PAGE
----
Since the Supreme Court’s decision last May, which raised the prospect of hundreds of millions in new tax revenue, just six states have given final approval to allow legal sports betting. In a seventh state, New Mexico, Native American tribes have begun offering sports betting with federal approval.

"Money driving PGA Tour gravy train"

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Part 1 of Ron Green Jr.’s eventual two-parter looking at sports betting coming to golf is worth checking out to understand what the PGA Tour has in mind.

Two things stood out to me in Part 1, starting with this on sports betting in the U.S.:

Of that estimated $150 billion wagered, approximately 2 percent – $3 billion – is bet on golf.

Monahan said making money off legalized sports betting is not the main reason the PGA Tour is invested in what will be a new world order. The hope is to get one-quarter of 1 percent of the money wagered on the PGA Tour. That’s approximately $7.5 million annually if the estimates of what’s being bet are accurate.

That seems like a modest goal and modest amount given how the Tour has invested in various programs in anticipation of legalized sports gambling. Hardly a gravy train, but maybe this is the most conservative estimate?

Then again, if it’s about living under par, i.e. engagement…

“What that’s going to do is give fans the ability to not only bet on the winner and the low score of the day but you’re going to be able to bet much more granularly,” Levinson said.

“You’re going to be able to bet shot by shot. You’re going to have a situation where fans are going to be locked in and engaged throughout the competition. It’s going to be a fun way to bet.

“Our sport is unique in that we have 72 balls in the air at any given moment as opposed to one. For people who like to engage in sports betting and may not be interested in the PGA Tour golf, this is going to be a really fun sport to get engaged with.”

Levinson is one of the tour’s sharpest minds, so I trust that he’s seeing things to make them believe shot-by-shot betting will be fun and functional.

Our first glimpse into the merging of a match and stats came at last fall’s match between Tiger Woods and Phil Mickelson. As slow as golf is, the match did not seem to move slowly enough to assess a shot and the player’s stats before placing a bet in time. But that may change with better-designed apps that react by crafting a wager immediately after a shot has come to rest, sending us a phone notification of the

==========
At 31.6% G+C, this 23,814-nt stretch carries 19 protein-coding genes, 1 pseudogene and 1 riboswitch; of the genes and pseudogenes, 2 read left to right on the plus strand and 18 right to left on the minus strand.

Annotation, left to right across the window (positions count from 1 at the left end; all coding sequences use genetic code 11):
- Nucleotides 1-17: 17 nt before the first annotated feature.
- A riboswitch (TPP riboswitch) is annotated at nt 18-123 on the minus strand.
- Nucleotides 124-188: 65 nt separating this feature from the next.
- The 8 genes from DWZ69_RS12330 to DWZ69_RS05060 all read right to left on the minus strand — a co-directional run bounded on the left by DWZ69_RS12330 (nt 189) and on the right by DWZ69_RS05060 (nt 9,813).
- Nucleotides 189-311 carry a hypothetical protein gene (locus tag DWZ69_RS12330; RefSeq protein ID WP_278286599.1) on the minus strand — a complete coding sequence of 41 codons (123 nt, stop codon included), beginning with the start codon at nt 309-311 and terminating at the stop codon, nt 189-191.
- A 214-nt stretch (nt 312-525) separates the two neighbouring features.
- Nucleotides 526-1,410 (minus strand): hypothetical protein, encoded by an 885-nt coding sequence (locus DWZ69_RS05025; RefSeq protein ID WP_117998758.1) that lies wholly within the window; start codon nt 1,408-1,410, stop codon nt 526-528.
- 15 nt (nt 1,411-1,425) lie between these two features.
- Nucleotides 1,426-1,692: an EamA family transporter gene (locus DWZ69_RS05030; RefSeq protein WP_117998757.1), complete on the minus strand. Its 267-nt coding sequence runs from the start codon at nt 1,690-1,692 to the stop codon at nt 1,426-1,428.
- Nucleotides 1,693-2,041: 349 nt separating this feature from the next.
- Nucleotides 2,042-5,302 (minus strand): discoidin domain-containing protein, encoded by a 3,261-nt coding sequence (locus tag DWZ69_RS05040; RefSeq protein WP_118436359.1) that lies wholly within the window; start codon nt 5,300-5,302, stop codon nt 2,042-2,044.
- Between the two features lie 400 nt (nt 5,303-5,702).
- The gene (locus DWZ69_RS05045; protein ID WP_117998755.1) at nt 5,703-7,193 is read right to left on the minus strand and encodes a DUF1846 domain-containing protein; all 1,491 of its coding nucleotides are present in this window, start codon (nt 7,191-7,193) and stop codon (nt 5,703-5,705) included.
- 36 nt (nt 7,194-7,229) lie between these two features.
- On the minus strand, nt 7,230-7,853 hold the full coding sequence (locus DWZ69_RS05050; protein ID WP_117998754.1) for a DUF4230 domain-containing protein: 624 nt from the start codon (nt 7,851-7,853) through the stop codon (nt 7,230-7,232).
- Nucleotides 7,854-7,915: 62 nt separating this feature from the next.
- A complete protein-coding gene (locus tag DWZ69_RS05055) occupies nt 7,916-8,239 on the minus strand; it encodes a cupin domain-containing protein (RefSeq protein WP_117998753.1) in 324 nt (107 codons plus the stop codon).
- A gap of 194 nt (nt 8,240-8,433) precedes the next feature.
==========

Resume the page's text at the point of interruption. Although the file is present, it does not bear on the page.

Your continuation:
”opportunity” and making the bet option fun and fast.

"The emergence of PXG and others is indicative of how golf and golfers have changed in the decade following the last U.S. recession."

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I was thinking that PXG’s driver price drop signaled a weakening of the high end club market, but as WSJ’s Brian Costa writes, Honma’s entry into the U.S. and other signs suggest an expansion. (Thanks reader JB for this.)

There was this from Mark King, ex-Taylor Made CEO:

“How do you justify these prices? How do you justify the price of a Lamborghini?” said Mark King, the former chief executive of TaylorMade who is now a consultant to Honma. “People don’t understand what’s under the hood, nor do they care. There is a certain status it represents.”

And yet…

U.S. retail sales of golf equipment grew 8% from November 2017 to November 2018, at $2.6 billion, according to market data compiled by NPD Group. Matt Powell, a sports industry analyst for the company, said that growth was largely driven by low-cost, entry-level gear.

Higher-end clubs were not included in NPD’s data because they are not sold through retailers. But Powell said the emergence of the category is comparable to that of ultra-premium bicycles that sell for $10,000 or more.

“I think all of this is being driven by the boom in baby boomers retiring,” Powell said. “You’ve got some who are saying, ‘I always wanted to have a custom-made bike or a really high-end set of golf clubs, and now that I’m no longer working, I’m going to splurge a little bit.’”

PXG was included in the piece and Costa included this intriguing predictions that revenues would rise on the lower driver price.

PXG still isn’t profitable. Parsons said it had revenues of around $80 million in 2018—roughly at break-even—and expects to grow by 50% or more this year by opening more stores and slightly reducing prices. But it has already gained wider appeal—including among an array of pro golfers—than many in the industry initially expected.

And as Costa notes, with the economic divide growing, so might the high-end market.

TaylorMade And PXG Settle Suits With Promises Of Patent "Cross-licenses"

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Fascinating to see the two manufacturers settle and essentially announce they are both using the same technology, at least in the eyes of the patent world.

What would Old Tom make of this from David Dusek’s Golfweek.com item: